‘Child of apartheid’ and Saybrook alumna influencing South African education
Recognizing one’s privilege is a difficult road to travel. But for Carolyn Burns, a Saybrook alumna in the Counseling Psychology program, there was no escaping the privilege she had as a child. The self-described “child of apartheid” chose to use her professional background to try to right some wrongs by starting the community outreach program Ukulapha.
After the National Party gained power in South Africa in 1948, nonwhite South Africans (a majority of the population) were the victims of apartheid. Under the governance of President F.W. de Klerk, in 1991, South Africa finally took a turn for the better. But even though apartheid has been well-documented in and out of the continent, Saybrook alumna Carolyn Burns quickly confirms that the traumatic impact of apartheid is still a subject some citizens choose to deny.
“I was acutely aware of having automatically received privilege as a child during apartheid,” Burns says. “But most white South Africans prefer not to admit it happened because it’s very inconvenient for them. Equality is very inconvenient for them because they no longer have the privilege that they had during apartheid. However, they still have more privileges than people of color today. It’s still very touchy.”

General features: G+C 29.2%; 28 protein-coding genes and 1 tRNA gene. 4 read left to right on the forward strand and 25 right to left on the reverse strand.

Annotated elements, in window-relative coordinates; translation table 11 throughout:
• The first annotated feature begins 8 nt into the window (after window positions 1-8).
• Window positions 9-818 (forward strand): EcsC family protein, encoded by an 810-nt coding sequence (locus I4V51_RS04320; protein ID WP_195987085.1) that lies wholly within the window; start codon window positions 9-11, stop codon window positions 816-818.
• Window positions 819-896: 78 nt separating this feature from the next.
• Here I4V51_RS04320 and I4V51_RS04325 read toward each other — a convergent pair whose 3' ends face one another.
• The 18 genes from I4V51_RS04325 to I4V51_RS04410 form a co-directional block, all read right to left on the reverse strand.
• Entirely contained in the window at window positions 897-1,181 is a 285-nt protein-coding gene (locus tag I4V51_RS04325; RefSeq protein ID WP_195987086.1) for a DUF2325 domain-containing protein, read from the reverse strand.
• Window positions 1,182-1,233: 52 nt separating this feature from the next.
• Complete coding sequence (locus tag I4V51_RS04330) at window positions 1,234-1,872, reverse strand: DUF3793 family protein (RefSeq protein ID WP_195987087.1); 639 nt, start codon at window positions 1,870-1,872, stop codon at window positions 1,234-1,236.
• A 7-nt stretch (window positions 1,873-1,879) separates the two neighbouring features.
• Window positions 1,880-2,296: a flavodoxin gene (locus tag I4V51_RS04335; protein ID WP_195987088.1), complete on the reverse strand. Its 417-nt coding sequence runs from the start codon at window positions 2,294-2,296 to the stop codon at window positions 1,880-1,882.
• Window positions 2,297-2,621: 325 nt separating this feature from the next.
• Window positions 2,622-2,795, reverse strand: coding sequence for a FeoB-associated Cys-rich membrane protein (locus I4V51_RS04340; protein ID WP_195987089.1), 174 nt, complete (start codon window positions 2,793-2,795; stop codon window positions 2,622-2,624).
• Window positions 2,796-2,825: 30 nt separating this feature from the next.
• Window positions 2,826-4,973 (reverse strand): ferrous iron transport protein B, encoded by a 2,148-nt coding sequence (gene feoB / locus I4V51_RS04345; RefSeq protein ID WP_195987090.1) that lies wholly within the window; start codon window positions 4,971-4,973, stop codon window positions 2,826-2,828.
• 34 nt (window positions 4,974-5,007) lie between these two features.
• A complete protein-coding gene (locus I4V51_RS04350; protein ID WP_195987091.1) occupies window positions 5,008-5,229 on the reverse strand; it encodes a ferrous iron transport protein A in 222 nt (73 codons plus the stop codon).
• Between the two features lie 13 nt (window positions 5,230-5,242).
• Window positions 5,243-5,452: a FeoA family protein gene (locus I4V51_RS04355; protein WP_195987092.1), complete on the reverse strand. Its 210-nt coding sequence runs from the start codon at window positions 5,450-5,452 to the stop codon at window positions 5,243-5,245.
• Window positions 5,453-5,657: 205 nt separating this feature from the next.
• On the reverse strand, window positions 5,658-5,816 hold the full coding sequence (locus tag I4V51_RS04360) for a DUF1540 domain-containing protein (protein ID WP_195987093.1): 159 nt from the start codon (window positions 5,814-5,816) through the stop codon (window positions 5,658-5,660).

But Burns didn’t just acknowledge her privilege. She decided to do something to try to level the playing field after advancing her own education.
Saybrook’s transformative, experiential program in Counseling Psychology caught her attention. Burns—who already holds three nursing diplomas in general nursing, midwifery, and pediatric nursing—decided to pursue the degree at the age of 47.
“After leaving South Africa and a marriage that wasn’t conducive to my mental or physical health, I realized that I needed some therapy,” Burns says. “Along that road, my therapist encouraged me to do the lay person counselor training program at the Citizens Counselling Centre in Victoria, B.C. What they do is offer counseling to less privileged people. I realized that this was a good fit. It was something that inspired me and got my juices flowing and something that I really wanted to be involved with because my initial work was also in the helping profession, in nursing. I healed so much through therapy and wanted to be part of that collaborative team. So that’s what led me to pursue a master’s degree in Counseling Psychology at Saybrook.”
After 25 years of living in Canada and with her new degree, she moved back to South Africa.
“Because of my training, I wanted to start a counseling center to train entry-level counselors who could then work in the community,” Burns says. “First though, friends gave me money to start an organization, Ukulapha, which would provide substantial food parcels to child headed households stricken by the AIDS crisis.”
She worked with seven families and managed monthly food deliveries to children throughout the community.